I have always been a geek. I’ve never felt ashamed of it, but I did struggle through my school years. and well into my 20s, with constantly being surrounded by people who could not understand that geekiness. Even some of my best friends still don’t fully understand my obsession with fandoms or gaming after a decade of knowing each other. (Fortunately, we don’t judge each other on that basis alone.)
In short, I know all too well how lonely it can be as the sole geek amid a sea of people. But I also know it’s possible to introduce those same people to the amazing world of geekdom — and specifically, board games. Frankly, I think gaming is probably one of the easiest gateways to all kinds of nerdy fun.
Some people are perfectly OK getting thrown straight into the deep end and swimming (or, you know, gaming). But in a lot of cases, it’s easier to convince people to dip their toes in the water first and ease them in.
But before you can start playing games with people, you need to find them. An obvious place to find potential fellow gamers is your place of work. You see them regularly, you probably have some sort of friendship with at least one of them. (There are plenty of other places to meet people, though, including at conventions, the Internet, get-togethers with other friends, the Internet, local book clubs, the Internet, etc. You get the picture.)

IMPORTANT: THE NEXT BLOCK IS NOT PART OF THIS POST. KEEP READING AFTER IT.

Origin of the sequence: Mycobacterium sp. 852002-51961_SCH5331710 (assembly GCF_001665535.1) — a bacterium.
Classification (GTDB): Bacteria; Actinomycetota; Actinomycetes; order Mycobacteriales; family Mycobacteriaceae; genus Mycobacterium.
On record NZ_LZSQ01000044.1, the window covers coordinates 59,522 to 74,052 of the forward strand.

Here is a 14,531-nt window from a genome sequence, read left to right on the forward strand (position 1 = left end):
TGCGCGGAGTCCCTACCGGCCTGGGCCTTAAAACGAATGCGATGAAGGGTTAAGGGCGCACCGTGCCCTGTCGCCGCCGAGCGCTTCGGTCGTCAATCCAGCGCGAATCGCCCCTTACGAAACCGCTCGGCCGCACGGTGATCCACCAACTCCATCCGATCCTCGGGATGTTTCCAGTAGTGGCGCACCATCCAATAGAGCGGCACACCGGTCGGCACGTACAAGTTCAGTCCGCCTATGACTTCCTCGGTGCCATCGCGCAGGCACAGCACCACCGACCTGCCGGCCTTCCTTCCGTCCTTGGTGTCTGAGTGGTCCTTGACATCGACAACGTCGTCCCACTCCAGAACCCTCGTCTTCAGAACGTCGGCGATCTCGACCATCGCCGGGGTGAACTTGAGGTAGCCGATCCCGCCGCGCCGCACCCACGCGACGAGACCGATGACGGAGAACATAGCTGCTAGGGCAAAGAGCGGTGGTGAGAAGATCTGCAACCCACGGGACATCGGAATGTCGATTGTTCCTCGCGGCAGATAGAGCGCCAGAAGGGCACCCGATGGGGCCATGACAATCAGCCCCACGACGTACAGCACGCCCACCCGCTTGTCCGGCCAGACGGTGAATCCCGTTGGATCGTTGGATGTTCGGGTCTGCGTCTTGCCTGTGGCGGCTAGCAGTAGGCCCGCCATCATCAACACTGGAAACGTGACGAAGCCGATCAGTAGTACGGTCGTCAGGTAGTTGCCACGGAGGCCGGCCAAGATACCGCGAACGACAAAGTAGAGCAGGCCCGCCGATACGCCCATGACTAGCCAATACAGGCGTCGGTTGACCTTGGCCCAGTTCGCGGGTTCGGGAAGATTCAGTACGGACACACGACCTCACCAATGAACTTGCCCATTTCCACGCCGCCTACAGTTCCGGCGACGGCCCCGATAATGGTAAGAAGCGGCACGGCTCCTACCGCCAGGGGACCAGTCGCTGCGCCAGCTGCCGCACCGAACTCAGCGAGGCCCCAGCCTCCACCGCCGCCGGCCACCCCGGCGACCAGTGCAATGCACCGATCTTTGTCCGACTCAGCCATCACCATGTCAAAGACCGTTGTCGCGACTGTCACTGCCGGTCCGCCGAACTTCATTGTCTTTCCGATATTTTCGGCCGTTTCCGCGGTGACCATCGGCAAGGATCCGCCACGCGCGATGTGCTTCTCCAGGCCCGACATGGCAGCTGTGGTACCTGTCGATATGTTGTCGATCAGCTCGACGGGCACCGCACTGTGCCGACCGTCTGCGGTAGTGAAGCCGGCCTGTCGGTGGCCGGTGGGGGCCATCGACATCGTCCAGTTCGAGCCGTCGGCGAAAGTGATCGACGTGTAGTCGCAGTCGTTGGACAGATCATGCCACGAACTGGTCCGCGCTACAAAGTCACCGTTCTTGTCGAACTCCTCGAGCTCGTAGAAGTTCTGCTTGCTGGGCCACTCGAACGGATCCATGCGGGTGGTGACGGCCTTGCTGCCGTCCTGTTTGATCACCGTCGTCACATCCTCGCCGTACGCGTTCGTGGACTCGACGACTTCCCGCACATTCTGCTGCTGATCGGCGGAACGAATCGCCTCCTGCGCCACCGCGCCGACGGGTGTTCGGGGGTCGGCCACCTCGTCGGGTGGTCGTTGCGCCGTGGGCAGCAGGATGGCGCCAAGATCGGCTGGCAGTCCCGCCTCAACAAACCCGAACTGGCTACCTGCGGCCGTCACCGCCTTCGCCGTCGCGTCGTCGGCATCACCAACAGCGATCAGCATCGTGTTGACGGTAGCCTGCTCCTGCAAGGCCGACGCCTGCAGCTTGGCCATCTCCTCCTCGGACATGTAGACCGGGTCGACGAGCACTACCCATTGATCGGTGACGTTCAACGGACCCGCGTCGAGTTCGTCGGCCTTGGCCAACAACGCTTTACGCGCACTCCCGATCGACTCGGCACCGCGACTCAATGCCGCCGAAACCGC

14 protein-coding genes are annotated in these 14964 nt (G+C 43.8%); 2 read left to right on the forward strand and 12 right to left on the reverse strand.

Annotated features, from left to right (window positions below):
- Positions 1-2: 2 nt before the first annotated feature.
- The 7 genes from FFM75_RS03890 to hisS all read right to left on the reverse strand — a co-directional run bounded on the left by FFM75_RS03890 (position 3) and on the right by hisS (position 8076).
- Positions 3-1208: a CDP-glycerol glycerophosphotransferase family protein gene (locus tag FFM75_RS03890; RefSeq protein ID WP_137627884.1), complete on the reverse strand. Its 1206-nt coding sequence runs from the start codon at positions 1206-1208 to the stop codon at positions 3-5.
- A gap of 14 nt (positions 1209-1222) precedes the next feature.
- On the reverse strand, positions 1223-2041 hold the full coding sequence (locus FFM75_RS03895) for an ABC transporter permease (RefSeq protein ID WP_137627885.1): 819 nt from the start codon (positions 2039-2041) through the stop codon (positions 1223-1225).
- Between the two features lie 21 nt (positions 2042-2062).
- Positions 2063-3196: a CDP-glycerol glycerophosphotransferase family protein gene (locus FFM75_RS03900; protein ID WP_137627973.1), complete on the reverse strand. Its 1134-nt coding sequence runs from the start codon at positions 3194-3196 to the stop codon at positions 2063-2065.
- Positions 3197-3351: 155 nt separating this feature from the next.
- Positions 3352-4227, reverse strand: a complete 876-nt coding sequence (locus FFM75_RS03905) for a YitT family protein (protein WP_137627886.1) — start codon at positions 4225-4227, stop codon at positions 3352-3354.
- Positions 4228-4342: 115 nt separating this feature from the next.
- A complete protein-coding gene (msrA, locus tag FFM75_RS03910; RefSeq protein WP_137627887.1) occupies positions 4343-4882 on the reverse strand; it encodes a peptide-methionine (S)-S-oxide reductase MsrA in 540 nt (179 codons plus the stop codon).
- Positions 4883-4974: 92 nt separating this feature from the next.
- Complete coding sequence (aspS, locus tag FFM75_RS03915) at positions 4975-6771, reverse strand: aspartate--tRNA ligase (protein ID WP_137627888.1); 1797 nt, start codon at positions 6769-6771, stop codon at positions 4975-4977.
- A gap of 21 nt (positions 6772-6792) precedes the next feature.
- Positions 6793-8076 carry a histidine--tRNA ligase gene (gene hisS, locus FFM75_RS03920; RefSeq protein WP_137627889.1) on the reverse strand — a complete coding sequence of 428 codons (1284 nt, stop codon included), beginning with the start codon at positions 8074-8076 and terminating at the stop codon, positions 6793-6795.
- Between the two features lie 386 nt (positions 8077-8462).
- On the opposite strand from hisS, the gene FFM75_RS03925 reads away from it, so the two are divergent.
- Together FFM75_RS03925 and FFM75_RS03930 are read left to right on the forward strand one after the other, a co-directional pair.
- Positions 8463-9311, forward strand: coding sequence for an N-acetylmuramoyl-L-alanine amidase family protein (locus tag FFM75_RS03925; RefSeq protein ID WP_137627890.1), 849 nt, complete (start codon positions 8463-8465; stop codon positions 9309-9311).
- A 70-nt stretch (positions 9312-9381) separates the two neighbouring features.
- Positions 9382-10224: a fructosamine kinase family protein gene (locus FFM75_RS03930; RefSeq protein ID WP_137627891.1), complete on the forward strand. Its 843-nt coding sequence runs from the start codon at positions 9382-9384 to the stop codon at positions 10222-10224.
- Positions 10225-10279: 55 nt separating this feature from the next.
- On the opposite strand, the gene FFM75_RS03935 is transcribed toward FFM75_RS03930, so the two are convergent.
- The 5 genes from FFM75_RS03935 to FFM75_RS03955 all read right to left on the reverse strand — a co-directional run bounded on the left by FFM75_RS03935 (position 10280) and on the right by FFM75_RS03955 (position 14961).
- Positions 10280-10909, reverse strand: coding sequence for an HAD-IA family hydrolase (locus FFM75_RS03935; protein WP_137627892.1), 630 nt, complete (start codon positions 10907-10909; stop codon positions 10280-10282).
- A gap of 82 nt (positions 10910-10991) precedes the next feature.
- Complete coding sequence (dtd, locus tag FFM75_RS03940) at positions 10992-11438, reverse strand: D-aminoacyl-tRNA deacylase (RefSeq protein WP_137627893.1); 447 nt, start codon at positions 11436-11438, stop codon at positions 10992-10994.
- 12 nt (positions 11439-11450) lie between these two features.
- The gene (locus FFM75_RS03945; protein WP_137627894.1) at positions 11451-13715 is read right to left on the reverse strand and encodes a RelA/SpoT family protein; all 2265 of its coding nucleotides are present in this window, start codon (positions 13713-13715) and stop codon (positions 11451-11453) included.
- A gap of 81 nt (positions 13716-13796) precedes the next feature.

I actually went and did some Googling to see what others have said about gaming at work. Most of them recommend games like “Photoshop tennis” or “invisible string.” That’s not quite what I had in mind, which just kind of reinforces my suspicion that not enough people play board games. The rest of what I could find is your usual lengthy game fare for people who have played board games for a long time — Monopoly, Catan, etc.
I don’t think that’s the best way to introduce your colleagues to the wonderful world of board-gaming. And those certainly work for people you meet outside the office. In thinking about what kind of games are the best gateway titles, I had to narrow down the field. A lot. So I focused on what criteria I felt were most important, which would make a game easy for a newbie gamer to grasp and allow you to play it almost anywhere, any time.